Chapter 8
Custom Controls

As you learned in Chapter 6, the .NET Framework class library (FCL) features a rich collection of server controls that provide ready-made building blocks for Web forms. FCL control types range from the simple (Label) to the sublime (Calendar, DataGrid, Repeater, and others), and they enable developers to build sophisticated Web applications without getting lost in a maze of HTML and client-side scripting.

Diverse as they are, the FCL鈥檚 built-in server controls can鈥檛 possibly accommodate the needs of every developer. The time will come when you need a control that鈥檚 not part of the FCL. Then you鈥檒l have two choices: purchase the control from a third party or write it yourself. This chapter is about the latter: how to write custom controls that look and feel like FCL controls but encapsulate functionality that FCL controls don鈥檛. Among other things, you鈥檒l learn how controls render themselves to Web pages, how controls process postback data and generate postbacks of their own, how controls use view state to persist data across requests, how to write controls that do some of their processing on the client side by emitting JavaScript, and how to build controls that escape the bonds of HTML by deriving their appearance from dynamically generated images. You鈥檒l see many working examples, including one that paints a realistic-looking odometer onto a Web page and another that creates numbers-only text input fields.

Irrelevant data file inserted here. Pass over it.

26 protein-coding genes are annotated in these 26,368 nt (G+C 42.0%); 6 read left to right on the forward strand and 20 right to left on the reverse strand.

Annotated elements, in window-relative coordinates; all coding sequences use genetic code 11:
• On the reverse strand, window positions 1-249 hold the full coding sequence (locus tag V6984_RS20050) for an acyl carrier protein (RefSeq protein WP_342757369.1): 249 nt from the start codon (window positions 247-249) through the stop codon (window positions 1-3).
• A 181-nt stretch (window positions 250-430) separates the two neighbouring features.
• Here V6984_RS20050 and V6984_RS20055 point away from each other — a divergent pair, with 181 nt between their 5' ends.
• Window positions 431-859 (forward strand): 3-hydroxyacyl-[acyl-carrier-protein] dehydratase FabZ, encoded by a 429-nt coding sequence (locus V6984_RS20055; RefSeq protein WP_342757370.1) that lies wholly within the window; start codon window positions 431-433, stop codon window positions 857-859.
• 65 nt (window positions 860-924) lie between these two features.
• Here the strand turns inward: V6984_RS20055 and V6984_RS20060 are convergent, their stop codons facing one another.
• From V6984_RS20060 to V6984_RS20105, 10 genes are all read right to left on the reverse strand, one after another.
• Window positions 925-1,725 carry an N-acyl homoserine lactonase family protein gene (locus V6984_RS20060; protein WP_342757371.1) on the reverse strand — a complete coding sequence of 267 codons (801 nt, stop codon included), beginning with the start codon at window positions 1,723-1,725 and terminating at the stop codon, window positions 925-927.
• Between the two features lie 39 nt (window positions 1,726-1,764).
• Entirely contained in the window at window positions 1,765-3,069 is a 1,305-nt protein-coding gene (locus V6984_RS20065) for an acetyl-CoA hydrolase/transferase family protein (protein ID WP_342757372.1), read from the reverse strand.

ASP.NET鈥檚 server control architecture is such that writing a simple control is relatively easy and writing a complex control is鈥攚ell鈥攃omplex. Still, the ability to write custom controls is an essential skill that every ASP.NET developer should possess. Even if you never intend to write a custom control, you鈥檒l find the knowledge in this chapter edifying because it speaks volumes about how ASP.NET works.